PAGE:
Mapping impervious surface for new jersey watershed management area 5 using aster imagery
Date of Original Version
In this paper we present methods to estimate and map impervious surface distribution in an urban watershed using Advanced Spaceborne Thermal Emission and Reflection Radiometer (ASTER) imagery for Watershed Management Area 5 in the Northern New Jersey. Spectral Mixture Analysis (Unmixing) technique was used on a vegetationimpervious surface-soil (V-I-S) model to separate the urban pixels into a linear combination of three typical land cover types: vegetation, impervious surface, and bare soil. Endmembers of the V-I-S components were selected directly from the image and used to model the mixture of urban land surface. We also adopted a method to estimate impervious surface using normalized difference vegetation index (NDVI). The accuracy of estimated impervious surface was evaluated using New Jersey DEP 1-foot infrared Orthophoto. Totally 100 polygons with areas between 8 and 13 acres were randomly selected in five different urban categories and the percentage of impervious surface area of each polygon was digitized and calculated. The results show that NDVI method obtained higher accuracy with approximately 10% estimation error. The modified two-endmember unmixing approach had similar accuracy of 12 % estimation error, but it tended to underestimate impervious surface in this study.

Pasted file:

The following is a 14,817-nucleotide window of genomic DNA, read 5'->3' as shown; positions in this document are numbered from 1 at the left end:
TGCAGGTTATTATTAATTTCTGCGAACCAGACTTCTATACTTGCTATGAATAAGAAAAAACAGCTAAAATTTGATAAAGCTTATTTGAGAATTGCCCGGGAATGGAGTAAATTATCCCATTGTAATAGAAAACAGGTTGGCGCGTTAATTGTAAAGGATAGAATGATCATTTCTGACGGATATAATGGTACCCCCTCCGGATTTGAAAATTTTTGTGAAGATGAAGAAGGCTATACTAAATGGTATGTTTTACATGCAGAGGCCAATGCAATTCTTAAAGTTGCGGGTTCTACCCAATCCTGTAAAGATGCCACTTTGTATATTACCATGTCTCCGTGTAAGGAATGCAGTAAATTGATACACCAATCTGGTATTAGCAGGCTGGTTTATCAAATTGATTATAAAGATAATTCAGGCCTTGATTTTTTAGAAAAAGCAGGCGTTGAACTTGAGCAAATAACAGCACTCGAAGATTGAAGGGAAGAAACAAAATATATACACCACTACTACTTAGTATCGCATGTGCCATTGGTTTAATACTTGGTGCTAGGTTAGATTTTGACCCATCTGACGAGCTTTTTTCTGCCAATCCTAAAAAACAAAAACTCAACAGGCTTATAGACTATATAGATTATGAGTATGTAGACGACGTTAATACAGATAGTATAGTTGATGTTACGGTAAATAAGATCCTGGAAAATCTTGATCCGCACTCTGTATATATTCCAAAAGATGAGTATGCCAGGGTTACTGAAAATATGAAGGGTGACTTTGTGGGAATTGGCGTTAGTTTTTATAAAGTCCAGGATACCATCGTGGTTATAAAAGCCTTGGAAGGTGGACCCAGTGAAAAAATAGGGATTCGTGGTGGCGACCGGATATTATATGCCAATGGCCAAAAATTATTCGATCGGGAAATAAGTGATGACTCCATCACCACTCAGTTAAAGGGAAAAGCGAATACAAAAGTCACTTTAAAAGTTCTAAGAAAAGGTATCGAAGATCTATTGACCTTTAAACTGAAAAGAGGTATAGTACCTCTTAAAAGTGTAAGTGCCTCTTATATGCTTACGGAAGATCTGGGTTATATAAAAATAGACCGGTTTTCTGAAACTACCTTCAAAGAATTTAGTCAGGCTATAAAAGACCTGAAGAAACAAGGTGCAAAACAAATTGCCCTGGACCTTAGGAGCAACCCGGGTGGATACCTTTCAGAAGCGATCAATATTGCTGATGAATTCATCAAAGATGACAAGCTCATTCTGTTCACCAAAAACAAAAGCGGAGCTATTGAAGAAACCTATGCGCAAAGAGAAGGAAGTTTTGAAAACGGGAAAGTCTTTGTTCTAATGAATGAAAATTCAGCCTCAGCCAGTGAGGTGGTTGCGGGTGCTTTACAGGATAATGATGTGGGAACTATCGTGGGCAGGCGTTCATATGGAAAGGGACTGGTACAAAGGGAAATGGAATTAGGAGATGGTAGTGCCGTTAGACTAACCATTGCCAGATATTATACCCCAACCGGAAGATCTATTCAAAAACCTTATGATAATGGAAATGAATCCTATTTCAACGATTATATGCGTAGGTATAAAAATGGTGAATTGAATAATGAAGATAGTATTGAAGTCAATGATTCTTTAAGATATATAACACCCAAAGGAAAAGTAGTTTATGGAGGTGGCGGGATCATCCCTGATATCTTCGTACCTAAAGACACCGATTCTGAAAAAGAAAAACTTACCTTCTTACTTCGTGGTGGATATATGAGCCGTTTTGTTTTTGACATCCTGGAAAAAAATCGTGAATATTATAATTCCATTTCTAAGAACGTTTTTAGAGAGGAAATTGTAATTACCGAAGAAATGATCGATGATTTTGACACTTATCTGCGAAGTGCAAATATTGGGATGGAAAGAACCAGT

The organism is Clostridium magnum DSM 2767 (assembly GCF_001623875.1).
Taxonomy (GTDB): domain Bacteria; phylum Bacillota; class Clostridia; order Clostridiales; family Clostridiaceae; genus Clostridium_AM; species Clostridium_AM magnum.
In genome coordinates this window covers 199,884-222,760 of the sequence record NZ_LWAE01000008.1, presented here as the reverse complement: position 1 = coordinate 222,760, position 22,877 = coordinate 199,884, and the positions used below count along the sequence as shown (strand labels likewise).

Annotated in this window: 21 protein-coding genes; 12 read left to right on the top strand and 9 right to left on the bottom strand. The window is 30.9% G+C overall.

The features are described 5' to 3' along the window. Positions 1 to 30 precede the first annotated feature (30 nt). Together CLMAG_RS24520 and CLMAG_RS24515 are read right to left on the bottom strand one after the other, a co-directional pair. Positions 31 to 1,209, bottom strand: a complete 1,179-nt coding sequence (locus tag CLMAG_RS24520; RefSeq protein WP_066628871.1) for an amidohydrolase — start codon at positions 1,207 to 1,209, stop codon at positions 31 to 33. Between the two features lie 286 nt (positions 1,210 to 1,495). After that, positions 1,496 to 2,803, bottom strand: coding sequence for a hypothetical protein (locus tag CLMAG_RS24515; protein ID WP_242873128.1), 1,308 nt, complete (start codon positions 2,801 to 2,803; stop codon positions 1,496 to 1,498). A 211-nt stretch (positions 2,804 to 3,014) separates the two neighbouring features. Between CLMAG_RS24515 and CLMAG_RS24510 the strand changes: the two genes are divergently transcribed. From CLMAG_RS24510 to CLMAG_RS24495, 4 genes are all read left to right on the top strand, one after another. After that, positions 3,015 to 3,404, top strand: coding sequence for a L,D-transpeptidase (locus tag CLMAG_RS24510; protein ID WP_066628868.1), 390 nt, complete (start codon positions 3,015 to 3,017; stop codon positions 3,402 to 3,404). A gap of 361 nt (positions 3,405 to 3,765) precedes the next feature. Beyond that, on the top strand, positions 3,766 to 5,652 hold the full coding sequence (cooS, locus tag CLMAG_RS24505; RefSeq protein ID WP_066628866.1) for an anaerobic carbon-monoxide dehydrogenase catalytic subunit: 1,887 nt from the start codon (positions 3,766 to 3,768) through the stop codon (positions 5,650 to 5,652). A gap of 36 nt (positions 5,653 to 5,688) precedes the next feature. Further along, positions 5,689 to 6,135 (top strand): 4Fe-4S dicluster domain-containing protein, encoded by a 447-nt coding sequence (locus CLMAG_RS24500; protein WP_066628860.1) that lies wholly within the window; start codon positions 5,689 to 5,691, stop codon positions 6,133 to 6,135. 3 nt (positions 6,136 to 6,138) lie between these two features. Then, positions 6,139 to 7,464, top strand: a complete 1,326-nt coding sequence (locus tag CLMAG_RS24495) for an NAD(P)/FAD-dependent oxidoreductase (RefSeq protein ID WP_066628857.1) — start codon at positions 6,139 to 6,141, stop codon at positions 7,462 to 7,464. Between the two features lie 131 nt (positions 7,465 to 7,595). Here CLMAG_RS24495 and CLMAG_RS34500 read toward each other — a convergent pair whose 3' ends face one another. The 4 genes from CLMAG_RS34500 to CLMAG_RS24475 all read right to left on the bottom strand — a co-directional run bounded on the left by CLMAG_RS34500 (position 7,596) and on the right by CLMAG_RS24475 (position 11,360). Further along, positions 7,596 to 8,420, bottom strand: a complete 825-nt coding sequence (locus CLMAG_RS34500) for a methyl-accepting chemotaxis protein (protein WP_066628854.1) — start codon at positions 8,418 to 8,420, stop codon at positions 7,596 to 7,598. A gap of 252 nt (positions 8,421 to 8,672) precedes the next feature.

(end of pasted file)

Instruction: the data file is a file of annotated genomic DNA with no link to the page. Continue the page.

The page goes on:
Publication Title, e.g., Journal
American Society for Photogrammetry and Remote Sensing - Annual Conference 2005 - Geospatial Goes Global: From Your Neighborhood to the Whole Planet
Yang, Jiansheng, Francisco J. Artigas, and Yeqiao Wang. "Mapping impervious surface for new jersey watershed management area 5 using aster imagery." American Society for Photogrammetry and Remote Sensing - Annual Conference 2005 - Geospatial Goes Global: From Your Neighborhood to the Whole Planet 2, (2005). https://digitalcommons.uri.edu/nrs_facpubs/900